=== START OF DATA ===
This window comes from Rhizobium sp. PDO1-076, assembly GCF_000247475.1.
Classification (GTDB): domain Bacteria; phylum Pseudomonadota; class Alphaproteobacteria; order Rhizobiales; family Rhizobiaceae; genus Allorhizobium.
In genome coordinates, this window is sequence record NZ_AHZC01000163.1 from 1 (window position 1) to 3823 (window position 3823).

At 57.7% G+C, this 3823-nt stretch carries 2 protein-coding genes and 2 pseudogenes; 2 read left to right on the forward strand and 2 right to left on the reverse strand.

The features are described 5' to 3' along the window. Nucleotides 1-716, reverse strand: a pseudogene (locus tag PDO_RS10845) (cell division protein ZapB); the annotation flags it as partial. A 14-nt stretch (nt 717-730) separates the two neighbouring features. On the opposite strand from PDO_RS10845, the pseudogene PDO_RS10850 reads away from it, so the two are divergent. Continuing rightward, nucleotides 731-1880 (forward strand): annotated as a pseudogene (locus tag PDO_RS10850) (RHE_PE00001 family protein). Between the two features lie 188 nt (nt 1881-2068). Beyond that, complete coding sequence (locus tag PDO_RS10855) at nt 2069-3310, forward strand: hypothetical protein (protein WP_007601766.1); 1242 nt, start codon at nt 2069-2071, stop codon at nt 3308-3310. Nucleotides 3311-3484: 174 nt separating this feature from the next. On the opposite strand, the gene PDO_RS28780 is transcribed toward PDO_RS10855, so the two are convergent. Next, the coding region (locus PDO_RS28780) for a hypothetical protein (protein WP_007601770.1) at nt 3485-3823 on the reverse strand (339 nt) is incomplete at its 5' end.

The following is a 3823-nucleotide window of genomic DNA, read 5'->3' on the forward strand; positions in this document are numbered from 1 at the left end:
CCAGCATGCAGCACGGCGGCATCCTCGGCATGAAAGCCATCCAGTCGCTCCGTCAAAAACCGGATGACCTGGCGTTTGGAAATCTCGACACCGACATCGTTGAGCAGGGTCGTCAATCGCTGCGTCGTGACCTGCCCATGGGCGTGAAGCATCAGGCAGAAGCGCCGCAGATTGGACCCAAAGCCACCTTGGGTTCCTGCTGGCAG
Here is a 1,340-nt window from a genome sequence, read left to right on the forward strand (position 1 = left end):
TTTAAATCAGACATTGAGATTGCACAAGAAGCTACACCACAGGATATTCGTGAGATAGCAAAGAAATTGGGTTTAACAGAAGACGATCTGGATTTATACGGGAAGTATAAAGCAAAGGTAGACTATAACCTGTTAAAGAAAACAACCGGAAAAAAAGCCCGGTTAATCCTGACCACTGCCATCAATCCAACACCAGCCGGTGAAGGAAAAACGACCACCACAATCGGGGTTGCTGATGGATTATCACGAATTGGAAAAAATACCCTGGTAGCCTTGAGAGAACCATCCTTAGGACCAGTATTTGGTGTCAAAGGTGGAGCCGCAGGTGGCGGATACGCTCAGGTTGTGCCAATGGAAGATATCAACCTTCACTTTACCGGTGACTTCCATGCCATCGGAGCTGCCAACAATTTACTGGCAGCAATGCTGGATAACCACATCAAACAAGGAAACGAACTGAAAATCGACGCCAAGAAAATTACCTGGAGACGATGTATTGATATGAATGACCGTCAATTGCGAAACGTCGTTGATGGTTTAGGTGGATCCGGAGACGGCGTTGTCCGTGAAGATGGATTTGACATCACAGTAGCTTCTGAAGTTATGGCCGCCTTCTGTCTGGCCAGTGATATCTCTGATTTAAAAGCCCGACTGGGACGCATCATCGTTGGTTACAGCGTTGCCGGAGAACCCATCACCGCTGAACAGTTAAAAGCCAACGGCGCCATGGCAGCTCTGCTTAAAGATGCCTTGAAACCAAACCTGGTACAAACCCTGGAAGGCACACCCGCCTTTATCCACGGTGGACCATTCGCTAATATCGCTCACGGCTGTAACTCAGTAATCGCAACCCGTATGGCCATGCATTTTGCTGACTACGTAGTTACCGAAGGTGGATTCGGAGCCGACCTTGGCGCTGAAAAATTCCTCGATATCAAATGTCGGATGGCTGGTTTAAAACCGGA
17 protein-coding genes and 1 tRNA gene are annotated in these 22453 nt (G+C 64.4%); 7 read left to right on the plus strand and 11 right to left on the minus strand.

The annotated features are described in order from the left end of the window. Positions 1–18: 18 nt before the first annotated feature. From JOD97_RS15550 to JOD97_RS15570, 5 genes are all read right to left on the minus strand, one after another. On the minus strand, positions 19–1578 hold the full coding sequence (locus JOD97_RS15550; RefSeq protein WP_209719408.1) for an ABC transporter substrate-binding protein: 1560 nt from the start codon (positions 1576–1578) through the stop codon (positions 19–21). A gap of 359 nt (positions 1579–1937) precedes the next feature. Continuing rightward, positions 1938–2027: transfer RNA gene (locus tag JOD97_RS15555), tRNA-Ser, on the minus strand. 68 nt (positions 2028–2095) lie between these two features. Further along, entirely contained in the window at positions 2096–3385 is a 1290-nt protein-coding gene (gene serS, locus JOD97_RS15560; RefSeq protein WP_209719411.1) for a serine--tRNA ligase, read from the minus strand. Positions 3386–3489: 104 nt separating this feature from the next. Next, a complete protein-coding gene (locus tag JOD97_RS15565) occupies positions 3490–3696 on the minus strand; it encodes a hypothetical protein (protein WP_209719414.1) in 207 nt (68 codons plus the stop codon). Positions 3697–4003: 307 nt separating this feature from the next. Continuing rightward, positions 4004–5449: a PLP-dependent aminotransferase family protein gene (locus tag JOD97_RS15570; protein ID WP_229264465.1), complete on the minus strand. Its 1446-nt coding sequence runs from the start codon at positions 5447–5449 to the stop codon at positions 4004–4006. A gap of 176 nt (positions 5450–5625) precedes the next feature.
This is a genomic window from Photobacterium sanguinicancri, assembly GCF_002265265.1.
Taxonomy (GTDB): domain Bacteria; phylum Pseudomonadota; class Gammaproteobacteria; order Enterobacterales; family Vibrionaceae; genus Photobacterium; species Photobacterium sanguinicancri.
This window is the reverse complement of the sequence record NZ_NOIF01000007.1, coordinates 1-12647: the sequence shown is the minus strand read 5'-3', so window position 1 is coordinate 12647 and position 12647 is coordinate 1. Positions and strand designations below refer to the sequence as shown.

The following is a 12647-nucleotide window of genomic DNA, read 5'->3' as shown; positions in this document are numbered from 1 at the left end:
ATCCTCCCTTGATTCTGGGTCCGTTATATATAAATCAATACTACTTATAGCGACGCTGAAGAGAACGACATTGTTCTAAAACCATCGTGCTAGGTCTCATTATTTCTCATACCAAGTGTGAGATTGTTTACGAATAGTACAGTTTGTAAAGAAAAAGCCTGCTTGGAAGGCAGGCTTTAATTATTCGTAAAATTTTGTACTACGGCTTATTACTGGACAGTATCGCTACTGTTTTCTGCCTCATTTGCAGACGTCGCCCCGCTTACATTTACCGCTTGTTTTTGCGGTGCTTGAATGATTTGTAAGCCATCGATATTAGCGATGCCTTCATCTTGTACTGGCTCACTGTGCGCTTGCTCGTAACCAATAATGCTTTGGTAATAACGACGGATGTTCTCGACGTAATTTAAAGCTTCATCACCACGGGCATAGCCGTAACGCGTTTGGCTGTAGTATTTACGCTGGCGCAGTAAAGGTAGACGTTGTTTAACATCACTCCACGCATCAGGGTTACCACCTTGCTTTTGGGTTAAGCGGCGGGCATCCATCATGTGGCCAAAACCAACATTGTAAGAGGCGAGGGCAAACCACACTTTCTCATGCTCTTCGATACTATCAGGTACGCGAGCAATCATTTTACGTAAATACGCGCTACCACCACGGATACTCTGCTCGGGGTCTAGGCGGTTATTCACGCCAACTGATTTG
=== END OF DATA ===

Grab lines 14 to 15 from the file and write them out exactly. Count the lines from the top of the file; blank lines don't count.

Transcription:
This window is the reverse complement of the sequence record NZ_NOIF01000007.1, coordinates 1-12647: the sequence shown is the minus strand read 5'-3', so window position 1 is coordinate 12647 and position 12647 is coordinate 1. Positions and strand designations below refer to the sequence as shown.

The following is a 12647-nucleotide window of genomic DNA, read 5'->3' as shown; positions in this document are numbered from 1 at the left end: